Tuesday, June 18, 2013

Birds of Soldiers Pass and the Sound of Rice Crispies?

I thoroughly enjoyed spending a Friday afternoon and all day Saturday exploring parts of Zion National Park and the extreme southwestern desert of Utah a week ago so I decided I wasn't quite done with desert wanderings this past Friday night. I made the decision to get up early Saturday morning and head over to Soldiers Pass Road on the west side of Utah Lake in Utah County. My excellent birding friend and birding mentor Eric Huish had shared his experience of birding Soldiers Pass Road about two weeks before and it sounded like a fun place to explore, especially since he had reported Gray Vireos in the area, a bird I had never seen in northern Utah. The habitat is arid and hilly and begins with sagebrush at the low elevation and turns into pinyon-juniper at higher elevations. The possibility of seeing rarities and area specialty birds only 30 minutes from home was very appealing.

I arrived at the Soldiers Pass turnoff, a few miles south of Saratoga Springs on SR 68, around 6:30 am. The sun was just coming over the mountains to the east and I was in hilly territory so the sun was reaching some east-facing spots of the hills and valleys of Soldiers Pass while still being hidden from most of the pass. Bird activity was still a little slow at that time due to the mostly shady conditions. However, I did get to park and observe a somewhat nervous yet curious Jack Rabbit as I waited for more sunlight to grace the pass.

Jack Rabbit Along Soldiers Pass Road in Utah County, UT (Photo by Jeff Cooper)
The first singing bird I heard then saw as I drove slowly up the pass was a Spotted Towhee. I could soon hear the chipping of Lark Sparrows coming from about ground level and from inside the junipers.  A Northern Mockingbird was soon heard then seen on a hillside. The west side of Utah Lake is a nice place to see the otherwise rare bird for northern Utah. Mockingbirds are much more common in southern Utah. Just as I reached a hairpin turn on the gravel road which rose into the sunlight I heard and spotted a couple of  singing male Black-throated Sparrows. This area of Utah County is also one of the few places in Northern Utah for reliably seeing these handsome sparrows. The soft morning light shone on the these birds as they sang from their respective sagebrush and juniper perches.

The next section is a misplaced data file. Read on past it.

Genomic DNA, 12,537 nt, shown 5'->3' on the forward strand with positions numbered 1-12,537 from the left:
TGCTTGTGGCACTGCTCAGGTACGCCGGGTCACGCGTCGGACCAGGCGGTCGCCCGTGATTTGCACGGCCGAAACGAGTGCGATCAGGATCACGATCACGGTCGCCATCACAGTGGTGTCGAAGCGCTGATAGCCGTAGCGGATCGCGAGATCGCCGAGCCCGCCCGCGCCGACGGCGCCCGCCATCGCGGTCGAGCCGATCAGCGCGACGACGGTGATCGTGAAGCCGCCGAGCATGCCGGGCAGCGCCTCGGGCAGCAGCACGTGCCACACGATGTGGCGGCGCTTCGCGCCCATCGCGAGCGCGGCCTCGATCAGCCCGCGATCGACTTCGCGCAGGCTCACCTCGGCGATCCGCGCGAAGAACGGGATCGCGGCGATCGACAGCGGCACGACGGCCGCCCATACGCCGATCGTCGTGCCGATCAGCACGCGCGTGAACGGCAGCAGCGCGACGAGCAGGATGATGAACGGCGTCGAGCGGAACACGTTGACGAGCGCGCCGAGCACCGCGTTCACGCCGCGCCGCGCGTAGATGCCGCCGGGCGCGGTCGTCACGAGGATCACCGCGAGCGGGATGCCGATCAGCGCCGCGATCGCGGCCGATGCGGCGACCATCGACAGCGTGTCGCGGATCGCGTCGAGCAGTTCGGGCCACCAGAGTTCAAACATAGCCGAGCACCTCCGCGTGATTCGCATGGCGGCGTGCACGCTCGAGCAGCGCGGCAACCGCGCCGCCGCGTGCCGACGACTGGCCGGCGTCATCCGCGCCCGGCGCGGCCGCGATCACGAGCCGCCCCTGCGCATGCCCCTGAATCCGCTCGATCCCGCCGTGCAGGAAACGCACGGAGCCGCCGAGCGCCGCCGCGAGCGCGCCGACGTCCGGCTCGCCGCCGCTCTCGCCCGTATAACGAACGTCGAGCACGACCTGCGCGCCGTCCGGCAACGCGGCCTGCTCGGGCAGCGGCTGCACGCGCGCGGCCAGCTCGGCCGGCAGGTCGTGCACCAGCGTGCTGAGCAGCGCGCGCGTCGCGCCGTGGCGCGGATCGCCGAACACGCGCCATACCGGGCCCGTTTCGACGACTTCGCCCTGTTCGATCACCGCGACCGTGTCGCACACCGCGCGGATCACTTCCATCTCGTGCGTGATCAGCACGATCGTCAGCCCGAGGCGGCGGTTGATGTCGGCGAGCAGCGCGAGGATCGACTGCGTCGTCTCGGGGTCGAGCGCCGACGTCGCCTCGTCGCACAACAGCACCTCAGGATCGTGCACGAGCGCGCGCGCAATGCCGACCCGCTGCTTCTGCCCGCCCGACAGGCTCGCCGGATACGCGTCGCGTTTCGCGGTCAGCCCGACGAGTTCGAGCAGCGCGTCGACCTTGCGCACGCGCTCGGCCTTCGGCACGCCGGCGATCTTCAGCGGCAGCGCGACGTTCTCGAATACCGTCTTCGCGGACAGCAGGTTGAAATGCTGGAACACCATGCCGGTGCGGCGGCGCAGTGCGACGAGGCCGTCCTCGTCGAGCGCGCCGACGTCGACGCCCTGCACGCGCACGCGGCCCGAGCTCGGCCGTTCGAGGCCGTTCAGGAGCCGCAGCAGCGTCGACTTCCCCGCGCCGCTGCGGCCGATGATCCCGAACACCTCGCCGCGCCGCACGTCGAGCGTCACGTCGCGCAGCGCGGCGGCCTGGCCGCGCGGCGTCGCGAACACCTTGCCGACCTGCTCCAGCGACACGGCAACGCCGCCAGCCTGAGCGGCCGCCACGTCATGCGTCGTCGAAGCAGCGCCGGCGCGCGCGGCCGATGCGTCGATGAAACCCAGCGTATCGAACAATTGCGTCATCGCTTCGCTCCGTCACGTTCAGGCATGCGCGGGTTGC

Black-throated Sparrow at Sunrise Along Soldiers Pass Road in Utah County, UT (Photo by Jeff Cooper)
Black-throated Sparrow at Sunrise Along Soldiers Pass Road in Utah County, UT (Photo by Jeff Cooper)
The hills were coming alive with singing birds with the sun shining on most areas of the pass--Northern Mockingbirds, Spotted Towhees, Lark Sparrows, House Finches, Brown-headed Cowbirds, and more.  I stopped my truck at one point to try to identify a song that was both familiar and unfamiliar at the same time. My brain was processing at a very slow speed, but it eventually came to me. It was the song of a Gray Vireo--the song I had listened to a few times on my phone's bird recordings earlier in the morning. I retrieved my phone, searched for Gray Vireo and then played their song. It was a perfect match. I pulled up the binoculars and located the bird singing from a hillside. I exited the truck, followed the song as I hiked up the hillside, and found a small open space between juniper branches to frame my first Gray Vireo image of the day.

Gray Vireo Through Juniper Bush Along Soldiers Pass Road in Utah County, UT (Photo by Jeff Cooper)
After sneaking a few images of the bird from my juniper hiding place I decided to move closer to obtain the image below. The Gray Vireo is a rather plain looking bird, but it was fun to hear them sing and watch them move about their habitat.

Gray Vireo on Soldiers Pass Road in Utah County, UT (Photo by Jeff Cooper)
Below are images of the very first Gray Vireo I ever saw. It came to investigate me as I was attempting to photograph birds from behind some brush  in southern Utah a couple of year ago. At the time I thought it was a Blue-gray Gnatcatcher. My friend Eric Huish pointed out that it was a Gray Vireo when he saw the images after returning from my trip.